Posts Tagged ‘Britishism’

Britishism: Acid Drops

Evan spied these candies at the Kew Gardens gift shop and ran over to us making a joke about dropping acid, of course. The Brits we were with started laughing and said, “Until right now, we’d never thought of it in that way”!

Britishism: Gutted

Britishism: GuttedOne of my favorite Britishisms is the term “gutted.” Basically, “I’m absolutely gutted” is just a really overdramatic way to say “I’m disappointed.” But it’s so much more graphic.

I always imagine entrails spilling out, or maybe an entire lack of a gut. And though the term seems quite dire, it’s usually used when a Brit is distraught that he won’t be able to make it to the pub that night or that he has to leave dinner a bit early. I haven’t yet heard it used for anything serious.

It also seems to be begging for a response like, “Don’t get your intestines in a bunch.”

Britishism: Bap


Well, I didn’t know what a bap was when I first heard the word, though it really hearkened back to a very awesomely bad movie, B.A.P.S (p.s. my illustration is off — for some reason, I thought there were 3 main characters, not 2 — that’s what I get for drawing before IMDb-ing). Turns out that a bap is essentially a bun, and the term burger in a bap is quite common, as well as other baptastic foods, like sausage in a bap, which we saw at breakfast. But would “Think outside the bap” work as well for Taco Bell as “Think outside the bun”? It just doesn’t quite have the same ring to it.

Britishism: Rocket vs. Rocket

Rocket vs. Rocket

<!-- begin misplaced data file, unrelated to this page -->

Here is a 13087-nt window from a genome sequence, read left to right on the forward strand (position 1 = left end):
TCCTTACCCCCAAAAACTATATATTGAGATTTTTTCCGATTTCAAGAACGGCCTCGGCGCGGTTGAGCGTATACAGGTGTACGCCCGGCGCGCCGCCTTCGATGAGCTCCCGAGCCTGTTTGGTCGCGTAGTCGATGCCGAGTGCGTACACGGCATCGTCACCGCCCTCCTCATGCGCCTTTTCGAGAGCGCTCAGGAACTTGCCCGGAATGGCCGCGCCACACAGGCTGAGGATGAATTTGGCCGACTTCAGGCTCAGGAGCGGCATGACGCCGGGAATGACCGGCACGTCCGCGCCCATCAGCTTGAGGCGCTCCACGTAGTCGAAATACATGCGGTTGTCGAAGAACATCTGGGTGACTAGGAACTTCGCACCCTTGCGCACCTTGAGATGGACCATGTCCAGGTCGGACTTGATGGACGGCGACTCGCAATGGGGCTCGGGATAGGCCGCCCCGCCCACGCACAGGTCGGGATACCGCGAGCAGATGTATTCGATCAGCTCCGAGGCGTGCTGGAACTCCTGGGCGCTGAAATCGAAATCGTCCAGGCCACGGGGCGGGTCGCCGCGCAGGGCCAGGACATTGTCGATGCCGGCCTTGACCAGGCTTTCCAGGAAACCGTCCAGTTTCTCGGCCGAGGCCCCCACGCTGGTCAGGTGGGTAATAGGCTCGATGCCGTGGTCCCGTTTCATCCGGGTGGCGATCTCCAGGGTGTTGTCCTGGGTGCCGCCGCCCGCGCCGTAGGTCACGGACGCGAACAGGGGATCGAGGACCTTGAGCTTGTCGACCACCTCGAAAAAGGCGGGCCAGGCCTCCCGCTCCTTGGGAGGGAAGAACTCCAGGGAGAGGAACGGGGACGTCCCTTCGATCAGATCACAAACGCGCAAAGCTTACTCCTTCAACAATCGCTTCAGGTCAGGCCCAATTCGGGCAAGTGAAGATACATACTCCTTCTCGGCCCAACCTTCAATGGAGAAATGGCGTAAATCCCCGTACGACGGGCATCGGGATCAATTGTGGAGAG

I sort of forgot this one since I got used to everyone in Budapest calling arugula rocket. They didn’t understand what we didn’t get in the translation, of course. But I think rocket is a much more exciting and less pretentious name for the fancy lettuce.

Britishism: Chocolate Buttons

Chocolate Buttons

Though this stems more from a misunderstanding, chocolate buttons still makes me smile. The first I heard of them, Evan and I were having crepes at Crepe Affaire with his coworkers, and they said something about chocolate buttons in their dessert crepes. I gave them a quizzical look and said, “You call chocolate chips chocolate buttons?” It just sounded so charming.

Turns out chocolate buttons are different from chocolate chips. They’re essentially what we’d call molding chocolate — those flat pieces you melt to make other chocolates — and Cadbury sells them as a snack.

Still, I had pictures of little buttons in my head instead of the more familiar little chips, and thought they’d be especially cute in a cookie.

Britishism: Pitta

Pita, Pitta, Peter

At first glance, you think, well, pitta’s just pita with an extra T. The big difference, though, lies in how it’s pronounced.

Ask a Londoner if they use the word pita (pronounced peet-a), and they say, “Of course!” But then, when you say, “like for the bread,” they’ll look confused and say, “No, like the name.” They’re thinking of Peter.

They, they’ll say, “Oh, you mean pitta bread?” pronouncing it pit-a.

I think why I’m so amused by this is that I’ve asked quite a few Londoners and have gotten the exact same mix-ups and responses every time. It was completely unexpected the first time, and the second time it was just funny.

Britishism: Potholing


This was another new one for me. Apparently potholing means going exploring in caves. I had no idea. Good thing I asked, since that’s much more exciting than the image in my head.